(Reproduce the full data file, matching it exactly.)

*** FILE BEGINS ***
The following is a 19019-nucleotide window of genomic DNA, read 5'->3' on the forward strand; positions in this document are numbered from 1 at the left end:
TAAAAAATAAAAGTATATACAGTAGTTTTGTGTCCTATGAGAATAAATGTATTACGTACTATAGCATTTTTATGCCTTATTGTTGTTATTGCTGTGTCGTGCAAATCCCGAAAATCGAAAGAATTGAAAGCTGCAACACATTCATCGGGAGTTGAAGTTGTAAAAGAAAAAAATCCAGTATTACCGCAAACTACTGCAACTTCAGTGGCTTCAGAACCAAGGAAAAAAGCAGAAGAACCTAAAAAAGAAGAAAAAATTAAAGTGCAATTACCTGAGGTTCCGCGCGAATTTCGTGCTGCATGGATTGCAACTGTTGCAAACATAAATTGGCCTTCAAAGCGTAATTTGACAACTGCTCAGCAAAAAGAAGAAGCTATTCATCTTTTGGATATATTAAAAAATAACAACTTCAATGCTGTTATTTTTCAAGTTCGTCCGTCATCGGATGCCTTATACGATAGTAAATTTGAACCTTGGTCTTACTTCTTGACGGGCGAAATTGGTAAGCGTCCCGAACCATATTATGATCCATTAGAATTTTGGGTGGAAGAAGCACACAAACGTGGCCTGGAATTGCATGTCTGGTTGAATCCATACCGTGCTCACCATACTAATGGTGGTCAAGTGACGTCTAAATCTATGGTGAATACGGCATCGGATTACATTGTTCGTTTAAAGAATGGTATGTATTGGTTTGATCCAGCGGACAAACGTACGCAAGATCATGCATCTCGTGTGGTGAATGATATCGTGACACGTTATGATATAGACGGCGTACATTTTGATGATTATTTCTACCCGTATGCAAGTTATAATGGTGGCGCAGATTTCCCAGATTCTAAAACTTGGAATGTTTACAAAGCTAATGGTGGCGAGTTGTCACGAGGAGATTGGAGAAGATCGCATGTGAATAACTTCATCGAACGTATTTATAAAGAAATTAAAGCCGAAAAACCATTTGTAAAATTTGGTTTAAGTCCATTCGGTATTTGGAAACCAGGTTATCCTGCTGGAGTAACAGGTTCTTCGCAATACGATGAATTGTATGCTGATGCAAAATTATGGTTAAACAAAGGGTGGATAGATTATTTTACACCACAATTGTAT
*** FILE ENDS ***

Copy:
The following is a 19019-nucleotide window of genomic DNA, read 5'->3' on the forward strand; positions in this document are numbered from 1 at the left end:
TAAAAAATAAAAGTATATACAGTAGTTTTGTGTCCTATGAGAATAAATGTATTACGTACTATAGCATTTTTATGCCTTATTGTTGTTATTGCTGTGTCGTGCAAATCCCGAAAATCGAAAGAATTGAAAGCTGCAACACATTCATCGGGAGTTGAAGTTGTAAAAGAAAAAAATCCAGTATTACCGCAAACTACTGCAACTTCAGTGGCTTCAGAACCAAGGAAAAAAGCAGAAGAACCTAAAAAAGAAGAAAAAATTAAAGTGCAATTACCTGAGGTTCCGCGCGAATTTCGTGCTGCATGGATTGCAACTGTTGCAAACATAAATTGGCCTTCAAAGCGTAATTTGACAACTGCTCAGCAAAAAGAAGAAGCTATTCATCTTTTGGATATATTAAAAAATAACAACTTCAATGCTGTTATTTTTCAAGTTCGTCCGTCATCGGATGCCTTATACGATAGTAAATTTGAACCTTGGTCTTACTTCTTGACGGGCGAAATTGGTAAGCGTCCCGAACCATATTATGATCCATTAGAATTTTGGGTGGAAGAAGCACACAAACGTGGCCTGGAATTGCATGTCTGGTTGAATCCATACCGTGCTCACCATACTAATGGTGGTCAAGTGACGTCTAAATCTATGGTGAATACGGCATCGGATTACATTGTTCGTTTAAAGAATGGTATGTATTGGTTTGATCCAGCGGACAAACGTACGCAAGATCATGCATCTCGTGTGGTGAATGATATCGTGACACGTTATGATATAGACGGCGTACATTTTGATGATTATTTCTACCCGTATGCAAGTTATAATGGTGGCGCAGATTTCCCAGATTCTAAAACTTGGAATGTTTACAAAGCTAATGGTGGCGAGTTGTCACGAGGAGATTGGAGAAGATCGCATGTGAATAACTTCATCGAACGTATTTATAAAGAAATTAAAGCCGAAAAACCATTTGTAAAATTTGGTTTAAGTCCATTCGGTATTTGGAAACCAGGTTATCCTGCTGGAGTAACAGGTTCTTCGCAATACGATGAATTGTATGCTGATGCAAAATTATGGTTAAACAAAGGGTGGATAGATTATTTTACACCACAATTGTAT